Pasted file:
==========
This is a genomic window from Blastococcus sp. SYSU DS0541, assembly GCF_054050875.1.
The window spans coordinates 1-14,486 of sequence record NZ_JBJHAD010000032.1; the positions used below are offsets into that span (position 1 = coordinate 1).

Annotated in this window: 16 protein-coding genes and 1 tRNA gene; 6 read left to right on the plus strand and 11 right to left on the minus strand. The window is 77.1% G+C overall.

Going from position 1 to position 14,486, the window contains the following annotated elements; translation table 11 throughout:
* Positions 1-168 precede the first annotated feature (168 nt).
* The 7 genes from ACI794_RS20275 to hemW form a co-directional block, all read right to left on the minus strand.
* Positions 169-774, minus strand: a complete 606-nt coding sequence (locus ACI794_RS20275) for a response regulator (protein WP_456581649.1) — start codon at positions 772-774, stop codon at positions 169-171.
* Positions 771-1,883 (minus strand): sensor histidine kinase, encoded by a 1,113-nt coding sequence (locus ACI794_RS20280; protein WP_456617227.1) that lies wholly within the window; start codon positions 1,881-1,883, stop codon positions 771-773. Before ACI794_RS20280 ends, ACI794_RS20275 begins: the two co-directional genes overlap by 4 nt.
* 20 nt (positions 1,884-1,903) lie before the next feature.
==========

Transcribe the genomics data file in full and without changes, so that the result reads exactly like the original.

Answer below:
This is a genomic window from Blastococcus sp. SYSU DS0541, assembly GCF_054050875.1.
The window spans coordinates 1-14,486 of sequence record NZ_JBJHAD010000032.1; the positions used below are offsets into that span (position 1 = coordinate 1).

Annotated in this window: 16 protein-coding genes and 1 tRNA gene; 6 read left to right on the plus strand and 11 right to left on the minus strand. The window is 77.1% G+C overall.

Going from position 1 to position 14,486, the window contains the following annotated elements; translation table 11 throughout:
* Positions 1-168 precede the first annotated feature (168 nt).
* The 7 genes from ACI794_RS20275 to hemW form a co-directional block, all read right to left on the minus strand.
* Positions 169-774, minus strand: a complete 606-nt coding sequence (locus ACI794_RS20275) for a response regulator (protein WP_456581649.1) — start codon at positions 772-774, stop codon at positions 169-171.
* Positions 771-1,883 (minus strand): sensor histidine kinase, encoded by a 1,113-nt coding sequence (locus ACI794_RS20280; protein WP_456617227.1) that lies wholly within the window; start codon positions 1,881-1,883, stop codon positions 771-773. Before ACI794_RS20280 ends, ACI794_RS20275 begins: the two co-directional genes overlap by 4 nt.
* 20 nt (positions 1,884-1,903) lie before the next feature.